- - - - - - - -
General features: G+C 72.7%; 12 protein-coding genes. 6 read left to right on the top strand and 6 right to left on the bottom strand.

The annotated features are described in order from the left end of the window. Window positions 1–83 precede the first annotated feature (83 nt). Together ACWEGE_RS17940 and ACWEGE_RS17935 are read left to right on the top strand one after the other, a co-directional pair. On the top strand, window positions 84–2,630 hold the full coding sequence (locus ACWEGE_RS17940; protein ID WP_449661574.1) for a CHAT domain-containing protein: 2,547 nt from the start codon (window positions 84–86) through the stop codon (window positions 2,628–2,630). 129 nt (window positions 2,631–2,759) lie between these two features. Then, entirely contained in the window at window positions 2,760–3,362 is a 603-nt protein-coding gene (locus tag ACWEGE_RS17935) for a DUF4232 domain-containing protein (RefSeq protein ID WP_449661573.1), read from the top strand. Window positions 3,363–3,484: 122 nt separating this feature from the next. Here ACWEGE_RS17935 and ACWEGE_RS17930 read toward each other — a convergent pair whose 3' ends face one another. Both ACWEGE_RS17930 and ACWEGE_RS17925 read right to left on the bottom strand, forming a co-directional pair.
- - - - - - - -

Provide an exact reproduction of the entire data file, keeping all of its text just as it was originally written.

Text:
General features: G+C 72.7%; 12 protein-coding genes. 6 read left to right on the top strand and 6 right to left on the bottom strand.

The annotated features are described in order from the left end of the window. Window positions 1–83 precede the first annotated feature (83 nt). Together ACWEGE_RS17940 and ACWEGE_RS17935 are read left to right on the top strand one after the other, a co-directional pair. On the top strand, window positions 84–2,630 hold the full coding sequence (locus ACWEGE_RS17940; protein ID WP_449661574.1) for a CHAT domain-containing protein: 2,547 nt from the start codon (window positions 84–86) through the stop codon (window positions 2,628–2,630). 129 nt (window positions 2,631–2,759) lie between these two features. Then, entirely contained in the window at window positions 2,760–3,362 is a 603-nt protein-coding gene (locus tag ACWEGE_RS17935) for a DUF4232 domain-containing protein (RefSeq protein ID WP_449661573.1), read from the top strand. Window positions 3,363–3,484: 122 nt separating this feature from the next. Here ACWEGE_RS17935 and ACWEGE_RS17930 read toward each other — a convergent pair whose 3' ends face one another. Both ACWEGE_RS17930 and ACWEGE_RS17925 read right to left on the bottom strand, forming a co-directional pair.